Media Release

BMRG Flood Recovery Program Rolling On

An $8 million On Farm Productivity and Riparian Flood Recovery Program being rolled out over the next two years via BMRG is well under way.

Jointly funded by the Queensland and Australian government, this program is helping primary producers to restore productivity and address major damage to waterways and floodplains following flooding in late January 2013 caused by Ex-Tropical cyclone Oswald.

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Reef Rescue Awards to recognise champion land managers

Media Release 1 March 2013

The inaugural Reef Rescue Awards have been launched today, calling for nominations from champion land managers who have been working to reduce their off-farm impact on the iconic Great Barrier Reef.

Andrew Drysdale, Chief Executive Officer of Queensland’s Regional NRM Groups’ Collective, a member of the Reef Rescue Alliance partnership, said he is excited about the announcement of the awards as it means that the farmers and graziers who have been working to change their practices for the better will be recognised for their efforts and hopefully inspire others to do the same.

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Millions of Queenslanders working for a better environment

Media release
26 February 2013

14 regional natural resouce management groups across Queensland are working together to engage the community in caring for our natural environment.

Over the past four years, these regions have informed more than 1.15 million people about natural resource management (NRM) issues in their local area to ensure that the soil, water and coastal systems our community and economy depend on are better managed.

Mike Berwick, Chair Queensland Regional NRM Groups’ Collective said by working to better inform the community about land and water management issues, Queensland regions have achieved some impressive NRM outcomes across the state.

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Even shorebirds need trees

Media Release

Whilst the majority of our migratory waders roost (rest) on sandy beaches at high tide, some rely on the mangroves and tidal wetlands to provide suitable roost sites.  Sadly, worldwide these habitats are in decline and are being lost through land reclamation and development.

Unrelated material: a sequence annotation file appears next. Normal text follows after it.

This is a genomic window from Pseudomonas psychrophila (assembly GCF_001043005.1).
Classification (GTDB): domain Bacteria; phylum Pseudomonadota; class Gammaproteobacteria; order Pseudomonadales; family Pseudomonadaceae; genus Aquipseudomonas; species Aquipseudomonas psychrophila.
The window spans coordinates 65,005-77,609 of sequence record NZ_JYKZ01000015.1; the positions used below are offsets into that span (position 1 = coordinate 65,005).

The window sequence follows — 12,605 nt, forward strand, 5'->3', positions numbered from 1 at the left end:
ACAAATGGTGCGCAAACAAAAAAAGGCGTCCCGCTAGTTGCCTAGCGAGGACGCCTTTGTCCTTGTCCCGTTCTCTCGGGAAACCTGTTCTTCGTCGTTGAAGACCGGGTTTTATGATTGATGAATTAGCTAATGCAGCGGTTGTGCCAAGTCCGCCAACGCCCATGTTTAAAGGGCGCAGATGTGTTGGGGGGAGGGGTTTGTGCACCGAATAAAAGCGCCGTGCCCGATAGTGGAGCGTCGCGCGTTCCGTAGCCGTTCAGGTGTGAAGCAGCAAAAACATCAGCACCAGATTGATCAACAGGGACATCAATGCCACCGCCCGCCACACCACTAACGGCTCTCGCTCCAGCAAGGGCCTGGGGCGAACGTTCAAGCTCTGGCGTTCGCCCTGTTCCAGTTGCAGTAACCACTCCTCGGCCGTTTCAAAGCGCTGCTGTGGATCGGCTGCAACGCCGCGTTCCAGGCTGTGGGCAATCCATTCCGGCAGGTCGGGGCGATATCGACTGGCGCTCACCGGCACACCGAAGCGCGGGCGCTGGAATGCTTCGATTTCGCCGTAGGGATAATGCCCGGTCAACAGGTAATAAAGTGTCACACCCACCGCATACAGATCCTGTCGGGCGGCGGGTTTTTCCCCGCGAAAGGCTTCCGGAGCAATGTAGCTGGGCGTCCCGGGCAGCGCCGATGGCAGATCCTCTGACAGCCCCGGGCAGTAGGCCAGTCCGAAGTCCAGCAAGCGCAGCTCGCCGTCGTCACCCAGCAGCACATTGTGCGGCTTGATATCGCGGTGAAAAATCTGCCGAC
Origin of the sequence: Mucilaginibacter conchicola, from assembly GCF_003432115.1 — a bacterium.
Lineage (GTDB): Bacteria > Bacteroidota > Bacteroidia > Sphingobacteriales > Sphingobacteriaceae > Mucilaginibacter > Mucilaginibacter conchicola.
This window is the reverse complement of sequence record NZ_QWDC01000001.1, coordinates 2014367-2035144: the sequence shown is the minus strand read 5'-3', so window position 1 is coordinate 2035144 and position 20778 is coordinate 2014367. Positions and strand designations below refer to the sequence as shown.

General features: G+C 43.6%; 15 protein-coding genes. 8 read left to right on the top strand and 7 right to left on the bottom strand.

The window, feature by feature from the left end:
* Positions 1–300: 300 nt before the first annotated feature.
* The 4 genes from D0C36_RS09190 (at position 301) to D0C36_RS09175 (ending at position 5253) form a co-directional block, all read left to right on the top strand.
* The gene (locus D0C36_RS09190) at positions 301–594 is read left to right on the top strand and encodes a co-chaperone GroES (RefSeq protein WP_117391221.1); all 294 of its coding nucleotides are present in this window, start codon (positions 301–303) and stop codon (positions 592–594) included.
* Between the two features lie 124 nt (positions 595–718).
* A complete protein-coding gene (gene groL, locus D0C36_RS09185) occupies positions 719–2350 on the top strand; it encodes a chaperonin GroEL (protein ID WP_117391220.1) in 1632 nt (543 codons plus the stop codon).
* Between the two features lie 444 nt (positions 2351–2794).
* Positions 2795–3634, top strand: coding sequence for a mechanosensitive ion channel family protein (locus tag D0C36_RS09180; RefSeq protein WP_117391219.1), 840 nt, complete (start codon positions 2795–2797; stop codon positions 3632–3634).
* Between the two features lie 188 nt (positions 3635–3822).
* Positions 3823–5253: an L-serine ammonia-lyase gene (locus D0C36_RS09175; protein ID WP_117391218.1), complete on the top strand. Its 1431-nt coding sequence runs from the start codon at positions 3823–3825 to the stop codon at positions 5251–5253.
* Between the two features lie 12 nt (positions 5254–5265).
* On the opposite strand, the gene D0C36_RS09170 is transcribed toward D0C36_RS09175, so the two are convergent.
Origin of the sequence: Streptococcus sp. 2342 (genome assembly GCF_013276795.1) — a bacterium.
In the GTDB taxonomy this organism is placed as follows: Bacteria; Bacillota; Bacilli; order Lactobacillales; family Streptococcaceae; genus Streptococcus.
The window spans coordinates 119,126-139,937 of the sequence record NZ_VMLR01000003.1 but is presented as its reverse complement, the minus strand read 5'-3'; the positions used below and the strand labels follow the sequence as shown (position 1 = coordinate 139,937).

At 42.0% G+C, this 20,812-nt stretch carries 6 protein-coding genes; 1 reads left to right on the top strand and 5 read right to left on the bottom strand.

After the flood event in the summer of 2011, the Port of Bundaberg removed over 360 cubic metres of clean sand from the Burnett River.  Saltwater inundation also resulted in some vegetation loss on the Port’s lands and in particular a small patch of remnant bushland actually located within the Port’s main spoil pond.

Members of the Burnett Mary Regional Group (BMRG) and Birdlife Bundaberg who monitor the Port’s resident and migratory shorebird population offered to replant the patch.

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Putting a value on the great outdoors

Media release from from SEQ Catchments
20 November 2012

For many people a weekend away camping or bushwalking is just what’s needed to recharge the batteries for another working week.

But how does a market driven economy place a value on the sound of water flowing, bird song at dawn, the coolness of a rainforest and the scent of clean mountain air?

Often referred to as ‘ecosystem services’, these are the benefits that people receive from the natural environment such as clean air, clean water, healthy soils or just enjoying being in the great outdoors.

Renowned American ecological economist Robert Constanza was in Brisbane yesterday to launch a new framework which is set to revolutionise the way planners and policy makers think about the benefits the environment brings to our way of life, our communities and overall well-being.

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Knowledge framework released for natural resource management

A new framework for managing knowledge and information related to land and water management in Queensland has been released. The framework outlines how natural resource management knowledge and information can be better managed and better exchanged.

Andrew Drysdale, CEO Queensland Regional NRM Groups Collective said the Framework will allow natural resource management groups and their partners to better manage knowledge and information.

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Agreement signed for biosecurity

Pest plants and animals pose a major threat to Queensland’s biodiversity, our agriculture and our regional lifestyles. But last week, an historic MOU was signed that aims to improve the management of weeds and pest animals across the State.

The Memorandum of Understanding, signed by by Queensland Regional NRM Groups Collective, Local Government Association of Queensland and Biosecurity Queensland (a division of DEEDI) aims to assist in the implementation of the Queensland Biosecurity Strategy, the Land Protection (Pest and Stock Route Management) Act 2002 and Regional Natural Resource Management plans.

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